CFD Erosion Modeling of Blind Tees
Chapter, Conference object, Peer reviewed
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- SINTEF Proceedings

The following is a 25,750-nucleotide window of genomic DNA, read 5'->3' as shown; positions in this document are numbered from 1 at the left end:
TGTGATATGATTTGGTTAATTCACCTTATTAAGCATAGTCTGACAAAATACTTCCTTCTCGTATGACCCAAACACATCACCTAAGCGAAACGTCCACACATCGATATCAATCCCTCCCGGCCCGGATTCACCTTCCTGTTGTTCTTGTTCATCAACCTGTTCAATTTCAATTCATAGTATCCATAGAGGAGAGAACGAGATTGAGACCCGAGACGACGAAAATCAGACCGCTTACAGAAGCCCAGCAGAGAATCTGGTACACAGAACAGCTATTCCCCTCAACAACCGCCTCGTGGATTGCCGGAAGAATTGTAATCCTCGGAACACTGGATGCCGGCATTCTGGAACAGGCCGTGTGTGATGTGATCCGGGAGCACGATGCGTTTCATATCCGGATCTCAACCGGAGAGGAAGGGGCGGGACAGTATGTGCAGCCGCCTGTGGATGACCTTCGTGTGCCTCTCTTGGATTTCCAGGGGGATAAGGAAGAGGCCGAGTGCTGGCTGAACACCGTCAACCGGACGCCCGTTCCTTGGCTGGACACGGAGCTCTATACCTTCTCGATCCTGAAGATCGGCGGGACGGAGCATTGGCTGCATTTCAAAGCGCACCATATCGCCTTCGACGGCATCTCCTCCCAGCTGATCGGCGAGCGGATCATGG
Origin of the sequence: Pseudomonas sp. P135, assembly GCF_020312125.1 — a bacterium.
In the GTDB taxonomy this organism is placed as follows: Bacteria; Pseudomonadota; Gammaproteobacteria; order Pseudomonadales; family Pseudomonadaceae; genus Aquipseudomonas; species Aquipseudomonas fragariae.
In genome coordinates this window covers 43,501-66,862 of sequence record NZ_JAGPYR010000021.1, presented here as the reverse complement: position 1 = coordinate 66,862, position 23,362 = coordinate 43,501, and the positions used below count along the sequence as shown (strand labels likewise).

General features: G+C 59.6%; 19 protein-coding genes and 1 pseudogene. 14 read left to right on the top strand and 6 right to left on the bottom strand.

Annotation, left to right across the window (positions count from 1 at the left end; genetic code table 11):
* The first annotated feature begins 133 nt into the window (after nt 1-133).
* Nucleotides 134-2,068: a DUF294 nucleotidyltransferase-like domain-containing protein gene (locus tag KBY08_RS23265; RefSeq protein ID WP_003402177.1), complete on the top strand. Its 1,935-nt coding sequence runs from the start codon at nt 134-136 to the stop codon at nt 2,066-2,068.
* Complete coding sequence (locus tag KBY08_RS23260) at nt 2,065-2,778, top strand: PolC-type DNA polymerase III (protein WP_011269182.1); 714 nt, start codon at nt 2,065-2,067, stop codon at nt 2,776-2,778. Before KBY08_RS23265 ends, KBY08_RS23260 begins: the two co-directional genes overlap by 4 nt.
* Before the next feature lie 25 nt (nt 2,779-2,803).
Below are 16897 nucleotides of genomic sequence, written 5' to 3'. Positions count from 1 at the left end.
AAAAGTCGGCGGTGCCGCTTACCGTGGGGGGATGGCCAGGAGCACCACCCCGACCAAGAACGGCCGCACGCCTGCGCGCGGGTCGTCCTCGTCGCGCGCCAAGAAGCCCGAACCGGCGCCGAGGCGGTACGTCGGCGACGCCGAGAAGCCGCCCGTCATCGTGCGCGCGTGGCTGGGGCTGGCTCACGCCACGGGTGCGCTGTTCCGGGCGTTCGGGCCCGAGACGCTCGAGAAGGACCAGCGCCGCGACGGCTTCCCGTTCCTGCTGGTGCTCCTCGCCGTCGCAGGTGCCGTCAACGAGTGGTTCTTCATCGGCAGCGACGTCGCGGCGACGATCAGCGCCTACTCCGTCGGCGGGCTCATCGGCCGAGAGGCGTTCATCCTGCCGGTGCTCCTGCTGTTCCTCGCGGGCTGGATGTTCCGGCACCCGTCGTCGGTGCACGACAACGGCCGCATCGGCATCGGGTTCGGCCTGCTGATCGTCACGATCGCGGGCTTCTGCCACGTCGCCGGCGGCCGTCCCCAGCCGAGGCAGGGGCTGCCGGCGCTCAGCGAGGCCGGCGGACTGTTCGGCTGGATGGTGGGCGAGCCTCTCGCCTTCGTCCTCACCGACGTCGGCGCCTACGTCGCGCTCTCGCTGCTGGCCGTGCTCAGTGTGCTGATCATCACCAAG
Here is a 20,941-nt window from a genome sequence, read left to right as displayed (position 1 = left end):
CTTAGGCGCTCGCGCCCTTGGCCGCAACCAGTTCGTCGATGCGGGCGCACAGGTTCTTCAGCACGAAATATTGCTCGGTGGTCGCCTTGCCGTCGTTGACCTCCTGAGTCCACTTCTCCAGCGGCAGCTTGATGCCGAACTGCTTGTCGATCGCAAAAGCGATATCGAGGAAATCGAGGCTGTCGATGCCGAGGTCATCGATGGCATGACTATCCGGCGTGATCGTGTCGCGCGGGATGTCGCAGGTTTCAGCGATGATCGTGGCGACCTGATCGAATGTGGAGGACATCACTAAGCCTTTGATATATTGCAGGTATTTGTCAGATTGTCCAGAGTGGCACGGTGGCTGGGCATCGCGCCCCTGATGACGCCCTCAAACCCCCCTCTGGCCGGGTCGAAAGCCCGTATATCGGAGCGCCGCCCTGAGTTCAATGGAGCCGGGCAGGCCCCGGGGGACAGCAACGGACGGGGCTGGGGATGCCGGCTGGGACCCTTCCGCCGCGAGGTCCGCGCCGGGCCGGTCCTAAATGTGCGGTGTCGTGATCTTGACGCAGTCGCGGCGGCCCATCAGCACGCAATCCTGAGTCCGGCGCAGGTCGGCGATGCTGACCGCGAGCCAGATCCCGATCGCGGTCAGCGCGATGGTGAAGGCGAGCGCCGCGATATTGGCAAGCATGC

In subsea components such as Production Trees (XT) where the production flow path is machined out of steel blocks, the flow changes direction abruptly at blind tees or sharp elbows, causing increased erosion risks compared to a piping design. The risk of erosion is largely controlled by the depth of the cavity inside a flow-turning element, which may vary between zero for a sharp elbow and more than one time the Inner Diameter (ID) for a full blind tee. In this paper, a comparison between the erosion response of three different flow-turning elements is performed by using Computational Fluid Dynamics (CFD) with transient particle tracking: a blind tee with a deep cavity, a blind tee with a shallow cavity (depth < 1 ID) and a sharp elbow. The DNVGL-RP-O501 (2015) erosion response model is implemented in the simulations with a modification to the angle function which aims at filtering out erosion results due to impacts at low angle. The transient formulation causes the sand particles to be dispersed naturally by the flow field, yielding time-averaged realistic erosion results without any need for area-averaging or numerical dispersion schemes. The CFD model is successfully benchmarked against the DNVGLRP- O501 (2015) guidelines for standard piping components such as bends. The simulation results reveal that the shallow cavity blind tee creates a very high risk of erosion inside the cavity which is not predicted by the guidelines, with peak erosion rates one order of magnitude higher than for a sharp elbow. This is observed both for a gas and liquid production case, and a physical explanation for this behaviour is provided based on an analysis of the transient flow and sand particle dynamics. Although further numerical sensitivities and experimental evidence are required to confirm this result, it is advised to avoid blind tees with a shallow cavity (less than one time the inner diameter of the flow path) for designing subsea production systems where sand production can be expected.